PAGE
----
The IRS Wins Court Battle Against Coinbase

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The cryptocurrency boom is at an all-time high, and Bitcoin investors are not the only ones to milk this cash cow.

The Internal Revenue Service (IRS) has also begun to cast its eye on Bitcoin’s financial potential – as of 2014, cryptocurrency is treated like property under US tax laws –  and thousands of customers who did not report profits made from Bitcoin currency exchange are now being targeted for tax collection.

Coinbase, a San Francisco-based exchange, has been ordered by a federal judge to isolate 14,355 accounts with almost 9 million unreported transactions.

Uncle Sam’s Takeover

Coinbase fought a lengthy court battle with the IRS when they ordered the crypto exchange to provide comprehensive personal details of their more than one million customer accounts that made transactions between 2013 and 2015.

Coinbase countered the demand of the IRS as unlawful, but the court disagreed and ruled in favor of the IRS. The IRS finally chose to focus only on selective accounts making Bitcoin transactions worth $20,000 or more, either exchanging the digital currency for dollars or sending and receiving coins from other digital currency users.

Coinbase has said that they are pleased to have significantly reduced, for a small cryptocurrency company, the scope of a large government agency’s early demands. The company has, however, not yet addressed the question about whether or not it will appeal the federal court ruling.

The US District Judge explained in a statement that the court’s constricted summons support the IRS in a legitimate investigation scrutinizing Coinbase account holders, who may have refrained from their federal tax duty on profits made via the virtual currency exchange.

Opening a Can of Worms

When the IRS began combing through its electronic filings for Bitcoin transactions, it discovered that only 802 people had reported their losses or gains made through Bitcoin-related transactions in 2015. This, in turn, led to further, more comprehensive investigation.

During the 3-year period that IRS covered in its demand, the price of Bitcoin surged from a measly $13 to a whopping $1,100. As with anything that becomes so lucrative so quickly, it suddenly became a lot more interesting to the powers that be.

Coinbase explains their reasons for withholding the identity of its patrons. According to the company, their users may have made tax declarations on paper, as opposed to electronic filings as claimed by IRS. They also added that the agency’s assumptions were not adequately supported by a relevant enforcement purpose.

What It Means for Bitcoin Users

When IRS demanded extensive personal details of Coinbase users last year, the company sprang into action to protect its customers’ privacy. Even though the existing summons represents a narrowed version of the agency’s previous demands, it is still capable of having sweeping repercussions on the sanctity of Bitcoin transactions that are known for their privacy.

Director of Research at the Coin Center, Peter Van Valkenburgh, weighed in on the ruling, calling it a poor example for financial discretion. He further explained that without any justification as to why these transactions are suspected, such requests for sensitive customer information could be made from any financial establishment in the future.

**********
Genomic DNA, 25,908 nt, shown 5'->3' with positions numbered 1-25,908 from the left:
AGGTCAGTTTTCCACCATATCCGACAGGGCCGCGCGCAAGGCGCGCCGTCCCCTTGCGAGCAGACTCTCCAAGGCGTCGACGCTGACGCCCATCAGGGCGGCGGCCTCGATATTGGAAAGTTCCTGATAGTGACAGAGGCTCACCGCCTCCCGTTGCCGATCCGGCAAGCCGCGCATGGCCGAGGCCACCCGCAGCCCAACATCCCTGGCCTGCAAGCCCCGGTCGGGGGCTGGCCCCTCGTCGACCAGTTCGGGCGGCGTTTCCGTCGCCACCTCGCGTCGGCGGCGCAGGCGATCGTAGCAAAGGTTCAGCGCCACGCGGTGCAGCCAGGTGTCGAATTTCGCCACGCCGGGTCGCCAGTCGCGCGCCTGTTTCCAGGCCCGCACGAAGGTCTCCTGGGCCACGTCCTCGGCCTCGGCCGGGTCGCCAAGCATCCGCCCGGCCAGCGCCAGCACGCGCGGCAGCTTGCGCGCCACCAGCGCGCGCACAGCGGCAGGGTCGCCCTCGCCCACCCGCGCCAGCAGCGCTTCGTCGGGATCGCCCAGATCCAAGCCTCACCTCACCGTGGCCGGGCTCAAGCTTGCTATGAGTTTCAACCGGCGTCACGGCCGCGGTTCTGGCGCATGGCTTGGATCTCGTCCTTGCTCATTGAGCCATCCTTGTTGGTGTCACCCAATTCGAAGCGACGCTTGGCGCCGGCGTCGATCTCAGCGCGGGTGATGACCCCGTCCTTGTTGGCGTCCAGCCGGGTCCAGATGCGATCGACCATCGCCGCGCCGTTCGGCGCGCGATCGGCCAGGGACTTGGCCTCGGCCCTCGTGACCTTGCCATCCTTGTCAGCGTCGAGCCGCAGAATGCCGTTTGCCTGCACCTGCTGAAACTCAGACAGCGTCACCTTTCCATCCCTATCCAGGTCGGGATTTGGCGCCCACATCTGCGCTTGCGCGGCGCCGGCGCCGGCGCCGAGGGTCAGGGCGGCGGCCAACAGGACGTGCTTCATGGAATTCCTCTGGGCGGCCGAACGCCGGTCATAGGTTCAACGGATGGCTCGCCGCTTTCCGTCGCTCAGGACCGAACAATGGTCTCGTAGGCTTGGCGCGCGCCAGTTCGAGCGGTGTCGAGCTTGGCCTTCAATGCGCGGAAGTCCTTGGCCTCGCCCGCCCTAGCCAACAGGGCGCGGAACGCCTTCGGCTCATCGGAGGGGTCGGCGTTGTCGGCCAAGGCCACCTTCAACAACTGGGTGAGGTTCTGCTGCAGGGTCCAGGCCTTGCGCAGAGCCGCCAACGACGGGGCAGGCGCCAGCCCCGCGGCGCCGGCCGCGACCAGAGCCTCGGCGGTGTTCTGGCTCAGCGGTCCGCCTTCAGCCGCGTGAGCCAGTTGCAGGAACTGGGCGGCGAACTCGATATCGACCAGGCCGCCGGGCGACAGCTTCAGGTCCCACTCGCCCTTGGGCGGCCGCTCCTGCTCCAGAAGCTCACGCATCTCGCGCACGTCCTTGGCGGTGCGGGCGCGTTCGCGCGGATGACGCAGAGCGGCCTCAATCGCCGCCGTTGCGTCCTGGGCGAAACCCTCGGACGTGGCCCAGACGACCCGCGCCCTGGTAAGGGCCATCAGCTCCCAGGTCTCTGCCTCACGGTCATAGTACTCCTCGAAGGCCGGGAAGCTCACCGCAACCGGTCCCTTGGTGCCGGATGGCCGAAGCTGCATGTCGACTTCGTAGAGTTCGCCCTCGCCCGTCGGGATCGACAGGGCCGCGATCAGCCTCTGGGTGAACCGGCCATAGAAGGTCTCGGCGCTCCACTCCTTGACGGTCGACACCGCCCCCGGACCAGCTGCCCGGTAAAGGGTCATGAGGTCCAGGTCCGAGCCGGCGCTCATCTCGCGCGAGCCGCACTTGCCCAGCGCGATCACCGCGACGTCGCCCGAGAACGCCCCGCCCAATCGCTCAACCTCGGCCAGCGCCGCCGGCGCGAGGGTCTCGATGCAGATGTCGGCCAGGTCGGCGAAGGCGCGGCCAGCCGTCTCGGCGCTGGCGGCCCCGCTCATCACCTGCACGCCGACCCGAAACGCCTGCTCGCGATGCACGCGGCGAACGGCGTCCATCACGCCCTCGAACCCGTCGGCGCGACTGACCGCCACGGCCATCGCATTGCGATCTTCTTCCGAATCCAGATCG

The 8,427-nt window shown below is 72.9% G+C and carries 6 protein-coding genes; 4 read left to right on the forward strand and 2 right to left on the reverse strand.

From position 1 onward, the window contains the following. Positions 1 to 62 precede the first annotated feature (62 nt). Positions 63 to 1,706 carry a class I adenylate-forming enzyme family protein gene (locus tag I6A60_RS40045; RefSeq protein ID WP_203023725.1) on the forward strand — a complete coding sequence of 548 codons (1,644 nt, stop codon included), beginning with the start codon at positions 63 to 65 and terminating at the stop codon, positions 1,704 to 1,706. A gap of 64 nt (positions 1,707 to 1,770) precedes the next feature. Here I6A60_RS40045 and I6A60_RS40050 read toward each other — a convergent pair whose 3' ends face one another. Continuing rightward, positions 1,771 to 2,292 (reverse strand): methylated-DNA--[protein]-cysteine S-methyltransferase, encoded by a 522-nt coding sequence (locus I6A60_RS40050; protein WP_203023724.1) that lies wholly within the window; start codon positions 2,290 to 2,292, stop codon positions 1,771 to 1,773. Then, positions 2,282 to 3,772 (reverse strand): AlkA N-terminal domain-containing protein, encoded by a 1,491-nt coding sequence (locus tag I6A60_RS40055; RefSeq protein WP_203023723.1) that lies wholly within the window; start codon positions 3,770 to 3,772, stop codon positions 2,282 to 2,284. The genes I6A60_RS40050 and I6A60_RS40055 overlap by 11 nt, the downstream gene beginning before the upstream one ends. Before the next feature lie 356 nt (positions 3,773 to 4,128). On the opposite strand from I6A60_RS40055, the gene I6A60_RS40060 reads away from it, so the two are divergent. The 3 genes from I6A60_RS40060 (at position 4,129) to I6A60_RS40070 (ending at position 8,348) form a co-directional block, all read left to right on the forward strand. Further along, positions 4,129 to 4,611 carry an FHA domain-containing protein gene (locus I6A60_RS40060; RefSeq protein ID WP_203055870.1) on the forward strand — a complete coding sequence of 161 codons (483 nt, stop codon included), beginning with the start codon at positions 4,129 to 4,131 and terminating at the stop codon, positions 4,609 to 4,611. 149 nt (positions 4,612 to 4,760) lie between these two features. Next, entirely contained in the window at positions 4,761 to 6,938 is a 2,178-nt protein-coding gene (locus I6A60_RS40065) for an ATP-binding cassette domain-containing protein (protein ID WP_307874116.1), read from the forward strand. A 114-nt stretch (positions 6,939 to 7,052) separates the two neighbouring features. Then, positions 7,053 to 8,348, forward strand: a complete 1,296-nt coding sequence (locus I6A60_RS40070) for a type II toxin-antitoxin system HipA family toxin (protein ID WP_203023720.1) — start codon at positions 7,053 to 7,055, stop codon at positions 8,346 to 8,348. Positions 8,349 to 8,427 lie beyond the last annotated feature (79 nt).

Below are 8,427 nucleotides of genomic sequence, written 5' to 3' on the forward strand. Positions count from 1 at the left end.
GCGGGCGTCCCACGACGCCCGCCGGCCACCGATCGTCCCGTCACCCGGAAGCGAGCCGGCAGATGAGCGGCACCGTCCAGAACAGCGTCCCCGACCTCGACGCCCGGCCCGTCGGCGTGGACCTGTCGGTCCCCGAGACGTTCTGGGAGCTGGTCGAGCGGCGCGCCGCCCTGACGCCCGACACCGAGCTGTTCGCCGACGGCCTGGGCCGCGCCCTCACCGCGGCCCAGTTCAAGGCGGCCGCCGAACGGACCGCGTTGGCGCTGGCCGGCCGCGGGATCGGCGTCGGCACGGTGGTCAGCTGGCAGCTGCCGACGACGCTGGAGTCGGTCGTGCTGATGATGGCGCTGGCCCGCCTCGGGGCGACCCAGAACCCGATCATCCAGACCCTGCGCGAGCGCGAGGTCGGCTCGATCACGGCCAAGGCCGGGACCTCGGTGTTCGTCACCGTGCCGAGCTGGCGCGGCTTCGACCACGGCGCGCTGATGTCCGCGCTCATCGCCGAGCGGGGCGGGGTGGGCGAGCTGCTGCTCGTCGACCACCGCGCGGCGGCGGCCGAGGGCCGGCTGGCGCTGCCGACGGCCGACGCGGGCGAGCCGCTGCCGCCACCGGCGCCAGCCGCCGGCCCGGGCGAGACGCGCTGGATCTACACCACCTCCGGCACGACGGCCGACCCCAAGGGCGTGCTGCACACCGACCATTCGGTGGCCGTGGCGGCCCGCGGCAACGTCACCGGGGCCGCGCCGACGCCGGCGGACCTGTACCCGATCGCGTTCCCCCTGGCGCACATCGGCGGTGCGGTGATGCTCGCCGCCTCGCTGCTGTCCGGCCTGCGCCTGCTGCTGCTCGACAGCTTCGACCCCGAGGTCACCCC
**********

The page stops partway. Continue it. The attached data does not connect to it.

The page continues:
The court dispute between Coinbase and IRS may set the tone for regulation of the digital currency by federal agencies who want to tax all Bitcoin investors. While the current ruling may help the agency in exacting taxes from thousands of Bitcoin investors, it is important to note that it is still restricted to Bitcoin and covers only a three year period.

The Unregulated Bitcoin Market

Needless to say, Bitcoin is now a widely used digital currency. However, there is still $200 billion worth of digital currency out there that remains unregulated. Besides, Coinbase is just one of the many exchanges that people are using to trade in Bitcoin and other virtual currencies.

For now, the IRS has not revealed any plans to go after other exchanges. But another round of tax complications could be in the offing once the split-off currency, Bitcoin Cash, is created. Bitcoin Cash is set to be delivered to every Coinbase patron in January.

Coinbase reveled in triumph, however minor, when the judge refused to order the exchange to provide highly sensitive information such as details regarding third-party communications or passport information.

The Watershed Moment

The latest dispute between the IRS and Coinbase could prove to be a breaking point for tax regulators, not just in the US, but all over the world. Roger Ver, Bitcoin investor and purveyor, told Bitcoin Magazine that the IRS has overstepped their boundaries, and he is happy to be a citizen of a country that follows a friendlier tax policy.

In the wake of the current situation with Bitcoin taxation scrutiny, many people now wonder if digital currencies are becoming a preferred method for tax evasion (considering the recent onslaught of enquiries on tax havens and offshore banks). It remains to be seen if the tax authorities will be able to monitor digital currency proliferation and enforce tax regulations, especially when blockchain’s privacy, security, and complexity is increasing by the day.

With cryptocurrency still a widely unlegislated field, it’s understandable that people view it as loophole to get away from the taxman. And, of course, tax evasion is more prominent when people feel they are being overtaxed, as many Americans do. Well, now that the GOP has passed their $1.5 trillion tax cut, lower taxes should be coming soon, in early 2018. American taxpayers looking for some surplus cash can at least be glad to hear that!

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